It wasn’t easy getting hold of Fela Kuti’s extraordinary music during much of his lifetime, but that changed dramatically after his death in 1997. The legendary Nigerian creator of Afrobeat had recorded over 50 albums, which have since been re-mastered and re-released, with classic tracks reappearing on a series of vinyl and CD compilations. The most recent box sets have been curated by musicians: Questlove, Ginger Baker, Brian Eno, and now the American singer-songwriter and actor Erykah Badu.
John Preston, who has died aged 67 after suffering a cerebral haemorrhage, was one of the most influential figures in a boom period for the British music industry, before CDs had to contend with the challenge of the internet. A quietly spoken maverick in the corporate world, he was also a lifelong supporter of the Labour party. As a friend and supporter of Tony Blair he chaired the Rock the Vote campaign, persuading young people to register to vote in the run-up to the 1997 general election.
Shepherd’s Bush Empire, London From slavery to the civil rights struggle, Giddens’s material covers solemn material but her history lessons are thrilling and delivered with pure enjoyment‘History is my biggest teacher,” says Rhiannon Giddens, introducing At the Purchaser’s Option, written after her research into slavery uncovered a chilling advert from the 1830s.
William and his friend Jack are running Havana marathon for Kim Wall memorial fund, set up to help female reporters. Sure you remember the story - horrific death in Danish submarine. She was a good friend of theirs at Columbia. So do give if you can - https://t.co/j9an0IbnVqhttps://t.co/UEr4N5tCMc
Muck Rack makes it simple to find people, tweets, or articles that mention any name, keyword, company, hashtag etc. We've compiled this guide to help you make the most of your search.
Selecting a term
Start searching tweets, articles from media outlets, articles mentioned in tweets, journalists'
names, titles and bios with some suggested searches:
Companies or Topics (e.g. iPhone, Microsoft)
Phrases (e.g. "cloud computing") — use quotes to keep the terms together
Twitter handles (e.g. @username) — returns those who have mentioned or replied to
Names (e.g. "David Pogue")
Hashtags (e.g. #sxsw, #london2012)
Bio details (e.g. vegan, Olympics, father)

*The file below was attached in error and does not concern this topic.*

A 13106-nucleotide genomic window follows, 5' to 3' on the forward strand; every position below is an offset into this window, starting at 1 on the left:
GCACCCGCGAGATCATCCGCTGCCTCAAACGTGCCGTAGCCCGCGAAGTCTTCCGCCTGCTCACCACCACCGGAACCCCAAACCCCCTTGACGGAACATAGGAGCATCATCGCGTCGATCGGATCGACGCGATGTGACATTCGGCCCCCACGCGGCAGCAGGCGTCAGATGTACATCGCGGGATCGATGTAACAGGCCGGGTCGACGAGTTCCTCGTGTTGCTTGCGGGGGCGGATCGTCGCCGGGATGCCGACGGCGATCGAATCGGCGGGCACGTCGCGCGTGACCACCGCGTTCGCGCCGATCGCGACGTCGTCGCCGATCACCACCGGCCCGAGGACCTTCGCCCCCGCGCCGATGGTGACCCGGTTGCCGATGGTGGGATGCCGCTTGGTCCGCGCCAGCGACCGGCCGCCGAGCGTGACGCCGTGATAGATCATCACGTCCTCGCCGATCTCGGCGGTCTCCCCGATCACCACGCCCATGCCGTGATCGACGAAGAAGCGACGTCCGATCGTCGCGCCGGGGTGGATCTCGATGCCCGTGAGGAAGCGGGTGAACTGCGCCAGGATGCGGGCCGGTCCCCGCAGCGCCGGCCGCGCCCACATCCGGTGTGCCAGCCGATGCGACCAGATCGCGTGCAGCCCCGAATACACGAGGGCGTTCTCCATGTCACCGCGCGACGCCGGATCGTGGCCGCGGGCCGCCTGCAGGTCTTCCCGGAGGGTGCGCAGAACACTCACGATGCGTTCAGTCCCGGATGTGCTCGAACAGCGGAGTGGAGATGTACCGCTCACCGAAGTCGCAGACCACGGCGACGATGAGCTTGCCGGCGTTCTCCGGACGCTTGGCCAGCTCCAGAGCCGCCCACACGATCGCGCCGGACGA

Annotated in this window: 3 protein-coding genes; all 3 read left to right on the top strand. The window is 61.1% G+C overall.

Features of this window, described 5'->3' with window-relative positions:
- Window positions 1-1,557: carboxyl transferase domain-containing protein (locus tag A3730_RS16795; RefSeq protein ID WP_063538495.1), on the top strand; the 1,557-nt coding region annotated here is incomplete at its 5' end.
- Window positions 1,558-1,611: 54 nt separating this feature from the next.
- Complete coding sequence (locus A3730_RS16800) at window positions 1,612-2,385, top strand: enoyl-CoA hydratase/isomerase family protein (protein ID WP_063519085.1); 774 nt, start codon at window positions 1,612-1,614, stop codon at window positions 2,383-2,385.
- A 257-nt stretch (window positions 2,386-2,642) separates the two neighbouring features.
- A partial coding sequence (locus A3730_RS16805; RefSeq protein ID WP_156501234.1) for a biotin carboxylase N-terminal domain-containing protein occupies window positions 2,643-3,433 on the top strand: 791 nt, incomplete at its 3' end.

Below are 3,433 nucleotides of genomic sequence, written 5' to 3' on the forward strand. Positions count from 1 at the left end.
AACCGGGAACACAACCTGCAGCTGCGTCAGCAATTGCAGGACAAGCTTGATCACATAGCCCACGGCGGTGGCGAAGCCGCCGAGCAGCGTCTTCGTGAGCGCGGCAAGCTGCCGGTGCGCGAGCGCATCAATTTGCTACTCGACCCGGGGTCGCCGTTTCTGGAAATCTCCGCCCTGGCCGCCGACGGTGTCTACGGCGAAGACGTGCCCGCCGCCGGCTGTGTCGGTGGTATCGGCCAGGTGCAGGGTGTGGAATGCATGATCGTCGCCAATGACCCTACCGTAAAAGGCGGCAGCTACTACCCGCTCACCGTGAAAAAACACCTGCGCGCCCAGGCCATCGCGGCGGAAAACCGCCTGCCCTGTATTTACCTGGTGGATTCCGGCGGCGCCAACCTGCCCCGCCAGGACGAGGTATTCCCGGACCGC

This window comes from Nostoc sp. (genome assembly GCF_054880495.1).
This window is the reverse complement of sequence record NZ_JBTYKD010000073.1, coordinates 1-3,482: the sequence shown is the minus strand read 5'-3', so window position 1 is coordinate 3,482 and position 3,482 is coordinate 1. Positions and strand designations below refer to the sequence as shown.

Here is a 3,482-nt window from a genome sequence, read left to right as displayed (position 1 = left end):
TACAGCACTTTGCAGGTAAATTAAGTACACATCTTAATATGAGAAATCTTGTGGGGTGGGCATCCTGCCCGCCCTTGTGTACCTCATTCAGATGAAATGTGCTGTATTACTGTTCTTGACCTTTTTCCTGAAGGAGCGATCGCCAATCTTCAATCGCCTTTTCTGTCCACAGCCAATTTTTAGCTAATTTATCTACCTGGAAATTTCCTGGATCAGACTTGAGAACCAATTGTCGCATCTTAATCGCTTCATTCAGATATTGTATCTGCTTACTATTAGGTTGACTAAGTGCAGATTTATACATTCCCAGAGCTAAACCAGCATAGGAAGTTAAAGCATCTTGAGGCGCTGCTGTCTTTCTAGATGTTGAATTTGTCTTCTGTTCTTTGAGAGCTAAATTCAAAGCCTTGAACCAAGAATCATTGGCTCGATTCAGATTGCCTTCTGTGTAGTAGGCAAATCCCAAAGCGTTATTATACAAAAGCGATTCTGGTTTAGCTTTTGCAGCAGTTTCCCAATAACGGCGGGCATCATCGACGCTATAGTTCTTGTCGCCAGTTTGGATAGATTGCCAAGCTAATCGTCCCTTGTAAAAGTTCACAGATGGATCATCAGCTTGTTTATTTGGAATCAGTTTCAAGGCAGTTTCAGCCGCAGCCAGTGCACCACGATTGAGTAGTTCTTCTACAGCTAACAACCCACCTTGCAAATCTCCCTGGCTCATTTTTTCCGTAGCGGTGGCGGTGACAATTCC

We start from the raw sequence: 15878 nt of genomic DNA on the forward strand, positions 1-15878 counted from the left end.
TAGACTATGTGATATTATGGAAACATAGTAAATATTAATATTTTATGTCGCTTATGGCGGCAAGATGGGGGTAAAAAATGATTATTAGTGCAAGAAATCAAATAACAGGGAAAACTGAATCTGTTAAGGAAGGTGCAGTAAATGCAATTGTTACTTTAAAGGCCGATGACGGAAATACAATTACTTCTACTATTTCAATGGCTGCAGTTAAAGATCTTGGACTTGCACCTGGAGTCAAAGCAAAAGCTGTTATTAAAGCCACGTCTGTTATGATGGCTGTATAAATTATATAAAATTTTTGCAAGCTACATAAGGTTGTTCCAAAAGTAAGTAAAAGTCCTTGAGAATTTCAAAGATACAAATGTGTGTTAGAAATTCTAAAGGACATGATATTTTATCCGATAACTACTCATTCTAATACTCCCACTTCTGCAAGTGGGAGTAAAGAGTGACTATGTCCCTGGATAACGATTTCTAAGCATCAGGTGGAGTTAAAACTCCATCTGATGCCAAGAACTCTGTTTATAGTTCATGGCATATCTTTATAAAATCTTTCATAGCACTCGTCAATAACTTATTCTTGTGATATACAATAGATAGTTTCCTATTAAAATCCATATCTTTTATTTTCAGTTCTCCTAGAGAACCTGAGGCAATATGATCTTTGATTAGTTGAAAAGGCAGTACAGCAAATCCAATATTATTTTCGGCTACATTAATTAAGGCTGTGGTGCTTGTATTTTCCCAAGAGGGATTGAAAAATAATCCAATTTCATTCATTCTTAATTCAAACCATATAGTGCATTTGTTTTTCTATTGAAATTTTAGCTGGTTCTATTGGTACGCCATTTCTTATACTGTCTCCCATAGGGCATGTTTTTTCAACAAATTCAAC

Muck Rack's Advanced Search allows for many boolean operators.
Find results that mention multiple specified terms, use AND or
+. For example, ensure each result contains both Elon Musk and Mark Zuckerberg by
searching Musk AND Zuckerberg or Musk + Zuckerberg.
Use the operators OR or , to broaden your search when you'd like either of
multiple terms to appear in results. (This is the default behavior of our search when no operators
are used). For example, results will contain either cake or cookie by searching cake OR cookie or cake,cookie
Use NOT or - to subtract results from your search. For
example, searching Disney will yield results about the Walt Disney Company as well as Walt Disney
World Resort. To exclude mentions of Disney World, search for Disney -World or Disney
When using one of these operators with a phrase, enclose it in quotation marks. For example, you can
find results about smartphones excluding Apple's iPhone 4S by searching smartphone -"iPhone
Exact case matching or punctuation
If you're searching for a brand name or keyword that relies on specific punctuation marks or capitalization, you can
find results that match your exact query by adding matchcase: before the keyword you're searching for, like matchcase:E*TRADE .
Use parentheses to separate multiple
boolean phrases. For example, to find journalists talking about having fun in Disney World or
Disneyland, search for ("disney world" OR disneyland) AND fun.
An asterisk can be used to search for any variation of a root word truncated by the asterisk. For example, searching for admin* will return results for administrator, administration, administer, administered, etc.
A near operator is an AND operator where you can control the distance between the words. You can vary the distance the near operation uses by adding a forward slash and number (between 0-99) such as strawberries NEAR/10 "whipped cream", which means the strawberries must exist within 10 words of "whipped cream".